• Method 1: Moving Data From Postgres to MongoDB Using TSV
  • Method 2: Moving Data From Postgres to MongoDB Using JSON
  • Method 3: Moving Data From Postgres to MongoDB Using Estuary Flow

Before we go in-depth, let’s do a comparison between these three methods.

Methods for moving data from Postgres to MongoDB: TSV vs JSON vs Estuary Flow

MethodData with a simple schemaData with a complex schemaExport manuallyImport to Mongo manuallyFully AutomatedPulls Data AutomaticallyFree to useNeeds CLI login for every useRequires writing codes
TSV YesNoYesYesNoNoYesYesYes
EstuaryYesYesNoNoYesYesPay after 25GBNoNo



To migrate or not, you might want to think about these things before you make a decision.

  • Does your data have rapidly changing structures? If yes, MongoDB is a great choice to handle complex data structures.
  • Does your application require a high-velocity, high-volume workload with low latency? 
  • What are your organization’s development preferences?

Now, let’s dive in.

Method1: Migrate from Postgres to MongoDB using TSV

TSV is Tab Separated Value. With TSV, you can only export data with simple schema, i.e data that doesn’t contain documents or complex associations. To do this, we need to first export the data from Azure Postgres before we can import it to MongoDB. Whether you’re using Azure Postgres or any other type, you need to have an existing database that you’ll like to migrate.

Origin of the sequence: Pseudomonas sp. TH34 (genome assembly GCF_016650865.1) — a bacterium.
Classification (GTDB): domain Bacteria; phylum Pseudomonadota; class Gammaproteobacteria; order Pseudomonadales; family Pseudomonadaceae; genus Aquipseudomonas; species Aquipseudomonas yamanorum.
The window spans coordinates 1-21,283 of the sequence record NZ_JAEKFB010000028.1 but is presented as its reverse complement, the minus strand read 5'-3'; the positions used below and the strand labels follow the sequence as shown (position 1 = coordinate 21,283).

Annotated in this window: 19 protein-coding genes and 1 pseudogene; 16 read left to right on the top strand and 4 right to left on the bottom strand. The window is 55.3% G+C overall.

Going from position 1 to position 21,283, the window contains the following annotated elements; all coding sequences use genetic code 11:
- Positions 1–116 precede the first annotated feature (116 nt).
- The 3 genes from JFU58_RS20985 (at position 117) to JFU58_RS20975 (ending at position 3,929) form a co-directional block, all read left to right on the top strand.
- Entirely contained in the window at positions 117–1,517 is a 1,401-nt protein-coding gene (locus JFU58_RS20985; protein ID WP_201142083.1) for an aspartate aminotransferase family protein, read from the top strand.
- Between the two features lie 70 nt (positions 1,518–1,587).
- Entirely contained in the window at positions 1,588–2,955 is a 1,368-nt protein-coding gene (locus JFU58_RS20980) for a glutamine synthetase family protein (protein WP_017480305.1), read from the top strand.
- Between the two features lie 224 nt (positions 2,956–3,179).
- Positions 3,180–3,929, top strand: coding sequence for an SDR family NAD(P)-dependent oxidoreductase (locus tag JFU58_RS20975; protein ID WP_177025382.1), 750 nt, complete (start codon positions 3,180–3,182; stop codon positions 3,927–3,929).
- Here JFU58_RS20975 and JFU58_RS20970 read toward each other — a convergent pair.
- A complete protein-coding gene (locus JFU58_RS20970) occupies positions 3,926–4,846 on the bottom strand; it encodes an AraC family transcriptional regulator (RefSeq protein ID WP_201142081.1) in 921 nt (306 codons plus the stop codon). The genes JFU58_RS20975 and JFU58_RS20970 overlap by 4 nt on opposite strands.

Export the data to TSV

  1. Connect to your Azure Postgres DB using the CLI. You can use Azure CLI in the Postgres resource you have created or work from your command line.
  2. Ensure to change the <host>, <user>, <databaseName>, <tableName>, <filename> to what you have.  

    In the CLI, type:  psql -h <host> -p "5432" -U <user> -d <databaseName> -c "\COPY (SELECT * FROM <tableName>) TO <filename, DELIMITERtsv> ',' CSV"